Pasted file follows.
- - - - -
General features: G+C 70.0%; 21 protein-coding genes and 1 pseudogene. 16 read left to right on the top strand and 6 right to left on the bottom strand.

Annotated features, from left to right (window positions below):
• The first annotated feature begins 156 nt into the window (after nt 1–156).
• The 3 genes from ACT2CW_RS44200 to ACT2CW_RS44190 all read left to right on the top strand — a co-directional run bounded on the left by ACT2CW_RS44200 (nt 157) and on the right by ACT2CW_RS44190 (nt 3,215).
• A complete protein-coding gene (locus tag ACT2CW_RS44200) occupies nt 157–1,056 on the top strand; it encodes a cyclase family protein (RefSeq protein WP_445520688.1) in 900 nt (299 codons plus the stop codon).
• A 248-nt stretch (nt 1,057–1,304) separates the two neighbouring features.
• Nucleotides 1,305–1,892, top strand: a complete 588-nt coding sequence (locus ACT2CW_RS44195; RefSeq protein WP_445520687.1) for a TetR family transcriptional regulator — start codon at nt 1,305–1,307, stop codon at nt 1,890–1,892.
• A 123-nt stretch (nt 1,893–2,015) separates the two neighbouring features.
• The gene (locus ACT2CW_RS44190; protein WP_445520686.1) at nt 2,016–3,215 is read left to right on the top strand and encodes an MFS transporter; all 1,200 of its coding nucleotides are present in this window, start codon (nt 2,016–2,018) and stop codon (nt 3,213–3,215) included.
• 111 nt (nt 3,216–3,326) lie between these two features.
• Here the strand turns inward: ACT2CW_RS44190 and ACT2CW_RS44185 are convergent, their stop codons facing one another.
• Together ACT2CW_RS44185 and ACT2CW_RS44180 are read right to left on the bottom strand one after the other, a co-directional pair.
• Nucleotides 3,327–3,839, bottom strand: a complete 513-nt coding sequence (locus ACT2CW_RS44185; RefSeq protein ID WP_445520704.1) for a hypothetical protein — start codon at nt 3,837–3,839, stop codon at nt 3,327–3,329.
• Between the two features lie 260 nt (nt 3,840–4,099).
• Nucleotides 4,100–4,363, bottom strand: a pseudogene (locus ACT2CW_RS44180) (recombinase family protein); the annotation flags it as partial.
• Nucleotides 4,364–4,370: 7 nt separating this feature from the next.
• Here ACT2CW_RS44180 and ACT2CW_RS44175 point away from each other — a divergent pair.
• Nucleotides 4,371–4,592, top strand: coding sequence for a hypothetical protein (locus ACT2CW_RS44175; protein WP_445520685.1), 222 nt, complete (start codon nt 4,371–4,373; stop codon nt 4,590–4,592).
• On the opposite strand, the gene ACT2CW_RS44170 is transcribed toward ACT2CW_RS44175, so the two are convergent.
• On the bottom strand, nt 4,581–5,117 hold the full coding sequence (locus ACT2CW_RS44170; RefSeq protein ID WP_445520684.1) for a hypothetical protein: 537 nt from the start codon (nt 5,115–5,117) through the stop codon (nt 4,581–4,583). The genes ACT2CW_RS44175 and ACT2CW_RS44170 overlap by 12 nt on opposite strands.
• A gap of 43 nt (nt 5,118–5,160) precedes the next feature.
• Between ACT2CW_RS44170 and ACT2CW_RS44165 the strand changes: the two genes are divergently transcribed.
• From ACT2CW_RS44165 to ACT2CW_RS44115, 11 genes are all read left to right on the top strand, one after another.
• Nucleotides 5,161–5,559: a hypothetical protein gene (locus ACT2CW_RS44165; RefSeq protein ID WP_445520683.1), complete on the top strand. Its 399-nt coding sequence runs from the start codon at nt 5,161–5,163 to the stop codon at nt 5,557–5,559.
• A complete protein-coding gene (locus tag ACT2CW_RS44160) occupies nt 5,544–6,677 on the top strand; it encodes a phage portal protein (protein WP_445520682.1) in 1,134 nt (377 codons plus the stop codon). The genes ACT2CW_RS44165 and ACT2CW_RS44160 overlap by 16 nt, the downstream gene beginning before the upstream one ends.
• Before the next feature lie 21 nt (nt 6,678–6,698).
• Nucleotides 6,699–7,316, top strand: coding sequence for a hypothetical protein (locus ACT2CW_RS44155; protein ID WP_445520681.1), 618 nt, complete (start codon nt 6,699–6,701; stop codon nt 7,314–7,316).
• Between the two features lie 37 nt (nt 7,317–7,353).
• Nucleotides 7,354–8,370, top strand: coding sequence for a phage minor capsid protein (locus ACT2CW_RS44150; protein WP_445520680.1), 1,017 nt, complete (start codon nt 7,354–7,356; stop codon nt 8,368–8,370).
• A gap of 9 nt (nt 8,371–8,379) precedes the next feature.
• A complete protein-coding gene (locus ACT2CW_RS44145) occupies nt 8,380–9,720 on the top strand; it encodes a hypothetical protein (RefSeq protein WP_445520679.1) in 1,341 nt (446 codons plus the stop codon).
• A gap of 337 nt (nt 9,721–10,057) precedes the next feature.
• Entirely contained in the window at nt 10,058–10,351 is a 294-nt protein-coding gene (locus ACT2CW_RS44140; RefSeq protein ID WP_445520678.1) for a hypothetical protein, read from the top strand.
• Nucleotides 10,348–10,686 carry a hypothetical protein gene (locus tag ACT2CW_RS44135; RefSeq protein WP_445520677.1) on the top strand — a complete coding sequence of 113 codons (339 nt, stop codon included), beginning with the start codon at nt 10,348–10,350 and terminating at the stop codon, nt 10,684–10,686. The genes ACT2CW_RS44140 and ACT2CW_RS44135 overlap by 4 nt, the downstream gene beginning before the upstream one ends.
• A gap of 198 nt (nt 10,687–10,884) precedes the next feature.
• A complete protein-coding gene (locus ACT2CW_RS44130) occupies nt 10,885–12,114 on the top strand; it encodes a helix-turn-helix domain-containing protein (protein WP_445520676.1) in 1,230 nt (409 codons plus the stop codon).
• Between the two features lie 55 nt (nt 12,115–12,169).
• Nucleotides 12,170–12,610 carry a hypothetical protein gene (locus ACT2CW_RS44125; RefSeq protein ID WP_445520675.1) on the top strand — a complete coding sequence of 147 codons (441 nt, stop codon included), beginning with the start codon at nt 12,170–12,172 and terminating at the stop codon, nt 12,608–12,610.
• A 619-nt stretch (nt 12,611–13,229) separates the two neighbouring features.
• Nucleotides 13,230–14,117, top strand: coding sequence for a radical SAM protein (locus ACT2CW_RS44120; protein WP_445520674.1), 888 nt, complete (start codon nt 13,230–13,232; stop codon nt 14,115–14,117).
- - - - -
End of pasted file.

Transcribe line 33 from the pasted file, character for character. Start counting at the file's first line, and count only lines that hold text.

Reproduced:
• Entirely contained in the window at nt 10,058–10,351 is a 294-nt protein-coding gene (locus ACT2CW_RS44140; RefSeq protein ID WP_445520678.1) for a hypothetical protein, read from the top strand.